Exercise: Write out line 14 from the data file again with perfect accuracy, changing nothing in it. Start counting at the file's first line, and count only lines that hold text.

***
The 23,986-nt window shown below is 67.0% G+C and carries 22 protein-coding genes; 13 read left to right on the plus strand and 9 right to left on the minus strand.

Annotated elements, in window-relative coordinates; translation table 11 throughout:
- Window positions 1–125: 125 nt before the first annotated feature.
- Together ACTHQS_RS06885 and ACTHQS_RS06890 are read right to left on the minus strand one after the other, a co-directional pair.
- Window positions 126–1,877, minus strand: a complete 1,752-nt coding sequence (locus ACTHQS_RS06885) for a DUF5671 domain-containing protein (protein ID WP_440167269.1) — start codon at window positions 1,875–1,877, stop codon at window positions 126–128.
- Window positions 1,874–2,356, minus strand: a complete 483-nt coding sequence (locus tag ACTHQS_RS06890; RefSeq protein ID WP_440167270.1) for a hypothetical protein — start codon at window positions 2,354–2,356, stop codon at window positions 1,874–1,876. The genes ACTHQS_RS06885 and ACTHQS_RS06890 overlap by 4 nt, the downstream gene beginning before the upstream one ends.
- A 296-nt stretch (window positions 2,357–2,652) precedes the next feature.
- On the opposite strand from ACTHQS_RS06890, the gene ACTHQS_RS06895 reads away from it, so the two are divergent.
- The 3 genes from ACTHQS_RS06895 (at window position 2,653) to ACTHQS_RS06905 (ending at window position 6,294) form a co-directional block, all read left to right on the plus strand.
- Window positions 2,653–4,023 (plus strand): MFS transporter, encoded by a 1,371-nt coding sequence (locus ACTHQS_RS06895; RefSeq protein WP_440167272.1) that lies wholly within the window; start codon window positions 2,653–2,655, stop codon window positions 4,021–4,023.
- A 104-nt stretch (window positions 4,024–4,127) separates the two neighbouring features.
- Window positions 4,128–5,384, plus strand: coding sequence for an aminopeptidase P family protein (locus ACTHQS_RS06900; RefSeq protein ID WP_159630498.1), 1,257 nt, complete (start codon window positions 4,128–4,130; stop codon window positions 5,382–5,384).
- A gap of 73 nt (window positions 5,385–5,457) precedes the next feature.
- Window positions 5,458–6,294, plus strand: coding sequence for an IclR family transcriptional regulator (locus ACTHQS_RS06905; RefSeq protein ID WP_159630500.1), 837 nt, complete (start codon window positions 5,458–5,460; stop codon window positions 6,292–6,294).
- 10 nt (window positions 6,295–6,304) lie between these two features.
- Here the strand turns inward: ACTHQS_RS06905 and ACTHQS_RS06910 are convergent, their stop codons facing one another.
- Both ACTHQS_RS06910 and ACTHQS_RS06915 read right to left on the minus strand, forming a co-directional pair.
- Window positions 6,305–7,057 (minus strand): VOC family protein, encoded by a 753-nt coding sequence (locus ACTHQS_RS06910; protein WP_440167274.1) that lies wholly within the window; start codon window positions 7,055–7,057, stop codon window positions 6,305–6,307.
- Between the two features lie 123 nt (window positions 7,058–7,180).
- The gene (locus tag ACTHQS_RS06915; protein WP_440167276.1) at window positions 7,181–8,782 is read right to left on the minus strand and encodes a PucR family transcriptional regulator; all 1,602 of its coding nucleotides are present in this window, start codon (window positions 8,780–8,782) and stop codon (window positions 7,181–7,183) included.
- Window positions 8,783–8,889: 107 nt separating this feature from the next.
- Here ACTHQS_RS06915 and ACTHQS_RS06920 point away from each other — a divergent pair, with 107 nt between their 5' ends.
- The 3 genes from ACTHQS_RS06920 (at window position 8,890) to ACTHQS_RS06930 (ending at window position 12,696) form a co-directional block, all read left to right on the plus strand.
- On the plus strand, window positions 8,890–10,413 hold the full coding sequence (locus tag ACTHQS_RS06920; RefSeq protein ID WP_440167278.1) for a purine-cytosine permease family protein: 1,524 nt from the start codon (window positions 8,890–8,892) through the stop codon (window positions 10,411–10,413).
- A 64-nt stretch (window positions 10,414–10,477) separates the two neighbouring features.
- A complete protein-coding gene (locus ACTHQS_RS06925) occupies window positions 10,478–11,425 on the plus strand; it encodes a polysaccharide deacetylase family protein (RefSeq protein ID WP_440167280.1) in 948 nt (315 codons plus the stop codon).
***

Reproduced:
- Window positions 5,458–6,294, plus strand: coding sequence for an IclR family transcriptional regulator (locus ACTHQS_RS06905; RefSeq protein ID WP_159630500.1), 837 nt, complete (start codon window positions 5,458–5,460; stop codon window positions 6,292–6,294).